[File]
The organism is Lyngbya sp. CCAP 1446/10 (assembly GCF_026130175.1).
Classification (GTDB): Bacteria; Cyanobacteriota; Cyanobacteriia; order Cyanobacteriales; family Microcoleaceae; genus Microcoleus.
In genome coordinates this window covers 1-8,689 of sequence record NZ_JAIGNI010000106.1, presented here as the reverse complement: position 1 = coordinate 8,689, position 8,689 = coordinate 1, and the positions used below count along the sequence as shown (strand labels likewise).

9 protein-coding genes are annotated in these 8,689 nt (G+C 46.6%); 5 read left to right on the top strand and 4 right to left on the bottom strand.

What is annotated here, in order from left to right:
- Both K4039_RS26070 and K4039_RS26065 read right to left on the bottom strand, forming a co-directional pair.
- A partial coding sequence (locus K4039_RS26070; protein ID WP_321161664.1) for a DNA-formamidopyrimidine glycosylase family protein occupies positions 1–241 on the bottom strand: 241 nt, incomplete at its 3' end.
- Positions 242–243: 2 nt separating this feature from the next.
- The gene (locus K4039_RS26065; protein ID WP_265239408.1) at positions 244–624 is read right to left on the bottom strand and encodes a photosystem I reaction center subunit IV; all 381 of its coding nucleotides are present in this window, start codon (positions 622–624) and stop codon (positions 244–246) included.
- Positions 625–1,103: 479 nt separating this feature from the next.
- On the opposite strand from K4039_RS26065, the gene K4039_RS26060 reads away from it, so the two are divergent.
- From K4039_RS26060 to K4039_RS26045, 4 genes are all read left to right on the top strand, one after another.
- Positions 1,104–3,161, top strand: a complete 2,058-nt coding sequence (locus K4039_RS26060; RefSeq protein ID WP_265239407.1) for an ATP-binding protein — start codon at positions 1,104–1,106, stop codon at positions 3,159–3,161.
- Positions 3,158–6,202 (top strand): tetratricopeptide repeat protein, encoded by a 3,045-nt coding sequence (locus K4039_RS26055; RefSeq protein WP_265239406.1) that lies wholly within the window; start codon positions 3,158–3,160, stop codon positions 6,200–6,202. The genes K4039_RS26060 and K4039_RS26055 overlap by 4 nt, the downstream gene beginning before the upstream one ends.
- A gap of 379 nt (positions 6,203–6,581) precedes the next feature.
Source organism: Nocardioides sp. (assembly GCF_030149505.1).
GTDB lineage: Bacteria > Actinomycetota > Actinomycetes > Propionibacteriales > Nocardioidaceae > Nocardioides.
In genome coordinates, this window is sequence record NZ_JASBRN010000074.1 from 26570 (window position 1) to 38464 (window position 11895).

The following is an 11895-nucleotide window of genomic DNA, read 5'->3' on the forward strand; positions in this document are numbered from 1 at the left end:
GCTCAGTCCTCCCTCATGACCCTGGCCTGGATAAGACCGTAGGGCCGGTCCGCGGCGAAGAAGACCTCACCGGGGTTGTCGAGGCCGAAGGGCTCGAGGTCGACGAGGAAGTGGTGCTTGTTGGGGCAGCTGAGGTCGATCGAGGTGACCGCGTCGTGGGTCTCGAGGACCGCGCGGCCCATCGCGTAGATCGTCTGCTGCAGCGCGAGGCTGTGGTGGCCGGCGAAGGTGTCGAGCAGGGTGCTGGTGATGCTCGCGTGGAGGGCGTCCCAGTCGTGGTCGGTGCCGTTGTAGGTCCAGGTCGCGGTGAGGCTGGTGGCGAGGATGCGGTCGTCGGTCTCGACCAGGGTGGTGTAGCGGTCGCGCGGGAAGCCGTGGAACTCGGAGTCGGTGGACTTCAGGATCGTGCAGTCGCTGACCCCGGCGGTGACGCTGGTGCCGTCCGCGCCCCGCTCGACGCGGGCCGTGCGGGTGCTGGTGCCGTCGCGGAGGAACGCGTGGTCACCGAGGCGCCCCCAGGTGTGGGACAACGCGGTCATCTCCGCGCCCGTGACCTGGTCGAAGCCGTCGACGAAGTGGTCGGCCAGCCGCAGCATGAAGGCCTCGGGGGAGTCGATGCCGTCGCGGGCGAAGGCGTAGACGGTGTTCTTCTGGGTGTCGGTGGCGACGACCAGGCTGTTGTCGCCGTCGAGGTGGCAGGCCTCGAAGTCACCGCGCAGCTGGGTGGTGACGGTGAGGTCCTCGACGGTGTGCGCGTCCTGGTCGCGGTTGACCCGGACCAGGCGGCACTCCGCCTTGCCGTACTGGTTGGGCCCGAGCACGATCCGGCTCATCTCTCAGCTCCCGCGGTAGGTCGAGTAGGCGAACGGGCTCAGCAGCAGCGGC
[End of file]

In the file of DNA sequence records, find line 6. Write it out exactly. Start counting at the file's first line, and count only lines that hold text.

- Both K4039_RS26070 and K4039_RS26065 read right to left on the bottom strand, forming a co-directional pair.